We turn off all the lights, except the Christmas decorations. The tree sparks with red, gold, green, and blue. White strands frame the window, reflecting off the glass, doubling or even tripling the luminescent specks. The only other light in the room is the glow of the fire in our big stone fireplace.
It’s quiet, but for the soft crackling of the logs and occasional pops of moisture escaping the wood. The light of the flames dances on the walls around the room, flickering and fading, growing and changing. I have always been drawn to the warmth of fires, where the world seems to slow down, where there is space to ponder and ruminate, where I find reassurance, peace, hope.
* * * * *
You start with the small stuff: twigs and shredded paper, maybe some dryer lint or pieces of cardboard. Then come some bigger pieces of wood, thicker branches and split logs. Be mindful of the air: leave spaces for oxygen and heat to move around. Strike the match.
The flames spread slowly at first. Sometimes they need a little help, a little breath: don’t blow them out, blow them through. Let the air pass over and under and through the cracks and spaces between the twigs and logs. Be patient. As the smaller fuel burns away, the bigger pieces start to catch and you’ve done it: you’ve created something that breathes.
* * * * *
Camp outs in our Girl Scout troops were long days of hiking and cooking and relishing the outdoors, and they ended with campfires. In the red glow, flickering and fading, growing and changing, we’d sing songs, mostly silly and nonsensical, and roast marshmallows, promptly squashed between graham crackers and chocolate. Our moms — our troop leaders — called us firebugs. These were days of learning self-sufficiency and self-reliance, working together and connecting with nature. We didn’t know it then though, or maybe we did but we didn’t care. For us, it was just friendship. There was so much world out ahead of us yet.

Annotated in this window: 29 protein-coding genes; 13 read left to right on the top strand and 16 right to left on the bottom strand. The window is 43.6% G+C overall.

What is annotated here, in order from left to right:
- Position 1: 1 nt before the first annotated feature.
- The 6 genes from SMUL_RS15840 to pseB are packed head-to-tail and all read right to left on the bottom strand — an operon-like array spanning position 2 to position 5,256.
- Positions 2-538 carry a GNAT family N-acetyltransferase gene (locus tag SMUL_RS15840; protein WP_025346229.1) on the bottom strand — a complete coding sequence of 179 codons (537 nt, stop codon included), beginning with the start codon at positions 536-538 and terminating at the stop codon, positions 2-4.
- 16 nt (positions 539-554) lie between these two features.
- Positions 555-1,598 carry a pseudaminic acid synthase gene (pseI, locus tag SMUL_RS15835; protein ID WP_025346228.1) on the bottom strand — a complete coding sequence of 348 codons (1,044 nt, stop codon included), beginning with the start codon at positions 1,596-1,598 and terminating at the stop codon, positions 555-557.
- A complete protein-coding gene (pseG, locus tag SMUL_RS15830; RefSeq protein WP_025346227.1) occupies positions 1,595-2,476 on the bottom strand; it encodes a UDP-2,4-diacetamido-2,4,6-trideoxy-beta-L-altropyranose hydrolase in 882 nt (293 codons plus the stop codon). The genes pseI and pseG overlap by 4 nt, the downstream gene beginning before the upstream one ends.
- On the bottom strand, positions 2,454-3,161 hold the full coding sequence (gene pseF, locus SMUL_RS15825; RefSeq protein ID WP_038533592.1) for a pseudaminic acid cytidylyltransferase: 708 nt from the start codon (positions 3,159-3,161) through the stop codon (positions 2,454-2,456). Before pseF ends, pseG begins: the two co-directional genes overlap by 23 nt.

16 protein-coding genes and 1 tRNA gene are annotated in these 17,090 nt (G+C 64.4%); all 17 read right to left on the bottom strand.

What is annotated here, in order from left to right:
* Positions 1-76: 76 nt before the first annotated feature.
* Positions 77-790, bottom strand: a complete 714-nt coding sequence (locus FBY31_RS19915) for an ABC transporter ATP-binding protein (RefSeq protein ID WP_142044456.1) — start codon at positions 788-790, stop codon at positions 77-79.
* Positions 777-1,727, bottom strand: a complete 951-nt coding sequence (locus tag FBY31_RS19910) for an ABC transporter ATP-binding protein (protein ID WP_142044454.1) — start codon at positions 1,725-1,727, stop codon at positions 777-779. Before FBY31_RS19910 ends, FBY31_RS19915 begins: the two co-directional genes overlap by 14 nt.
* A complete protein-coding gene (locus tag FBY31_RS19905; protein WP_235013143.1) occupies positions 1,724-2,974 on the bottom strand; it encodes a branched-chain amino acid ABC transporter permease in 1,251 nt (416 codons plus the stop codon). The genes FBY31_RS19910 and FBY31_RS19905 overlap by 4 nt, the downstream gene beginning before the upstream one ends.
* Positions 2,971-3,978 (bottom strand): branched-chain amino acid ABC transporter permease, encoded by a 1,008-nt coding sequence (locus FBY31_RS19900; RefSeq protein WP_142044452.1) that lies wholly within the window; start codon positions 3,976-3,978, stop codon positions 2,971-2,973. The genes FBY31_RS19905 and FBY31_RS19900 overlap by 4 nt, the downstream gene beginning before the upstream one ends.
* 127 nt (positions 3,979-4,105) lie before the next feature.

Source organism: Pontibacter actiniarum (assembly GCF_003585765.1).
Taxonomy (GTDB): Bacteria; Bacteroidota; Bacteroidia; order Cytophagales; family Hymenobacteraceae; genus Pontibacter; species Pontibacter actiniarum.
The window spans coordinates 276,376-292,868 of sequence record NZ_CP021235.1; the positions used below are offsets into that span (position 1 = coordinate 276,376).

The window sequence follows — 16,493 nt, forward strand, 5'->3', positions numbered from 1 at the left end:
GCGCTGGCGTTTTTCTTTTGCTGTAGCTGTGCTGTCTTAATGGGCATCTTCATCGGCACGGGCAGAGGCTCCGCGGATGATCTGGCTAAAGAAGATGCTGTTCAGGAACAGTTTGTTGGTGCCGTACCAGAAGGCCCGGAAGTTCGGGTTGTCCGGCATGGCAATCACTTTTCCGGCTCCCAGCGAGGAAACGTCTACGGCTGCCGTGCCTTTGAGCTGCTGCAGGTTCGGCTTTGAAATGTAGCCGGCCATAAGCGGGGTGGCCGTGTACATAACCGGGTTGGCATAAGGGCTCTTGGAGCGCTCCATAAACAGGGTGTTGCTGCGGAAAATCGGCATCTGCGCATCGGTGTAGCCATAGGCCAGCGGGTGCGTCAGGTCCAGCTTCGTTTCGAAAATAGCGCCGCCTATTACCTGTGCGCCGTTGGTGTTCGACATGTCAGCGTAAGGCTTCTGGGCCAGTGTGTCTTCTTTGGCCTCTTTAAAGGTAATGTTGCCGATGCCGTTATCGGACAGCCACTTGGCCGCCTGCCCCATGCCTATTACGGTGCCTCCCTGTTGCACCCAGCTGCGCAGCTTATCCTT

Summers at home growing up were often punctuated with similar campfires: out in the backyard on the edge of the woods, my dad would build a little fire and set his lawn chair up close enough to reach the flames with a long stick. As the twilight faded and the stars showed themselves, the glow of the campfire lit up our faces. We would sit out in the backyard, listening to the frogs trill by the pool or watching the bats flit by overhead. We would talk, sure, but we would also sit in the quiet of the warm evening and stare as the flames licked the logs, charring them, breaking them down, consuming them.
* * * * *
At our own home now, my husband and I track seasons by where we lay wood for the fires: in the winter and spring, the fireplace, in summer and early fall, the back patio in a small fire pit, surrounded by benches and cushioned seating. Backyard parties always end with friends and family gathered around the red-yellow gleam. As some friends call it a night, others just gather in closer, filling their glass of wine or grabbing a blanket to wrap around their shoulders. This is when conversations start to change: boisterous talk of friends catching up turns to slow, more thoughtful topics. This is sacred time.
Under the cover of mostly-darkness, faces lit only by a gentle blaze, we let down our guards and talk of the things that have troubled us, the things that have changed us, the things that have given us hope. Our voices lower and conversations become quieter as they become more serious. We choose words carefully, laying out offerings at the feet of our friends, which are picked up gently and turned over thoughtfully in the light of the campfire.
* * * * *
In the soft light of the fire and the Christmas lights, we can stop the world. We can stop the worry and the bustle and things that up-end us. We watch the lights flicker and fade, grow and change. Then, the flames die down low. The charred logs crumble and the ash settles. We lay down our weariness as we look toward the new beginning coming soon to save us, to give us another chance, to give us hope for brighter days. And we sit quietly in this space, in the glow of the last red embers.
Jamie Y. Watkins is a wife, sister, daughter, and friend. She works at a non-profit by day and goes to school at night, trying to find time to write in between. Her biggest passions are travel– France in particular– film, and good conversation. She lives in New Jersey, where she and her husband open their house to others with good food and wine. She blogs at Seek.Follow.Love about wrestling with faith and church, looking for meaning in the every day, and feeling her way through life.
Twitter: @jamieywatkins, Facebook: @jywatkinswriter, Photos by Obed Hernandez and Rahul Rekapalli